On Psychotherapy and Liberation

J Drew Lanham: ”Joy Is the justice we give ourselves”*


 In his talk at the New Directions Rewilding the Unconscious Environmental Writing Conference, J Drew Lanham stated “Joy is the Justice We give ourselves” I resonated with these words immediately and have continued to meditate on them. Not only can psychotherapy help us to reduce or transform symptoms, it also aims to expand our positive capacities, such as joy. In fact, many are afraid to allow themselves to feel joy because of trauma, suffering from their past, and current oppression. How do we expand our capacity to exercise joy in the face of oppressive forces in society and the hardships of life? This question informs my work as a psychotherapist. To piggy back off of Drew’s brilliant statement, I would add that joy is an act of subversion. By expanding our capacity for joy in the midst of hardship and oppression, we take a stand to live our lives in spite of the forces and systems that, as Drew described “would steal our joy before we even get to experience it.” In this way, I see psychotherapy as an act of subversion and liberation.

 Adrienne Maree Brown*


 Psychotherapy allows us to be more engaged and do the work we are here to do, and know what that work is. My goal as a therapist is not to impart or share my political beliefs. Rather, no individual is living in a vacuum and psychotherapy helps us to realize our connection to the world. It helps heal the wounds and blindspots from the past that unconsciously lead us to impart our suffering on others. As we become more whole and free by doing our own work on ourselves, we consciously and unconsciously spread that freedom to others. We become more aware of the choices we can make in connection to the world around us.

 Adrienne Maree Brown is not a psychologist. She is an activist and her lens of activism and liberation resonates with some of my own thinking about the connection between individual liberation and the work of liberation in the world.  She sees pleasure as pivotal in such work.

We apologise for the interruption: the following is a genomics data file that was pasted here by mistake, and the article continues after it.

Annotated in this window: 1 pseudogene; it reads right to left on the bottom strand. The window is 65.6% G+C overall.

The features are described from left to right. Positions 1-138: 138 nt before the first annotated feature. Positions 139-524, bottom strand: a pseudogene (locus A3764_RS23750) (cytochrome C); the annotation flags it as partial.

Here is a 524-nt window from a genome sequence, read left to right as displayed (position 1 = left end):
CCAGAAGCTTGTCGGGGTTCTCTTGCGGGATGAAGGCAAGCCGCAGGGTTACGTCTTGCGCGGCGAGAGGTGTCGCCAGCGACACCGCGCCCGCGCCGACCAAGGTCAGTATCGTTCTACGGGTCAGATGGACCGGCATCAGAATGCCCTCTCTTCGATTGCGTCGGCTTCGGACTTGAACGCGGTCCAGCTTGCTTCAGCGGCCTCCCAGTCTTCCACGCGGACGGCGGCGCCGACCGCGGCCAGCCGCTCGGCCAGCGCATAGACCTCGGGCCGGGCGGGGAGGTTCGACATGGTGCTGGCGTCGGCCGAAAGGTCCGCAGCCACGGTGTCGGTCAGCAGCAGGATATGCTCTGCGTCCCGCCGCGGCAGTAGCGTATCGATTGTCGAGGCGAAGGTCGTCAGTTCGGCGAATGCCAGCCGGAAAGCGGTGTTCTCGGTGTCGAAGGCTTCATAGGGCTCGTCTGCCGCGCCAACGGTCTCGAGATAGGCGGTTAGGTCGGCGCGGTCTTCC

I admire her emphasis on “practicing.” In psychotherapy, we learn to practice and identify new behaviors and patterns that increase our freedom and joy.

 She is known for her spreading of emergent strategy, which in part grew from reflections on what the natural world can teach us about how change happens. It focuses on how what happens at the small scale happens at the larger scale and how patterns in nature repeat everywhere in life. This is part of why I think change at the individual therapeutic level can have powerful implications for our society. If you want to change the world, start with yourself. These are the kinds of conversations I welcome in my office, regardless of what your political beliefs are.

 As I mentioned in the footnote, while I may not agree with all of her ideas, some, as I’ve just described resonate deeply. Moreover, she brings an intellectual tradition rooted in ideas from thinkers of color (such as Octavia Butler and Bell Hooks), who are sorely overlooked in the field and practice of psychology. Though not a psychologist,  I believe her ideas of change have implications and resonance with change from a psychological perspective as well.

*The work of these individuals and organizations inspire my own. Please note that I cannot endorse everything they say or everything included on their website. Nor do I agree with all of their words. Nevertheless, their work sustains my own. I am a member of New Directions and Climate Psychology Alliance, but have no affiliation with the other individuals. I have included their websites as a way of giving credit to their ideas and paying tribute to their influence on me.

Schedule Appointment

Make a change today! Click here to request an appointment.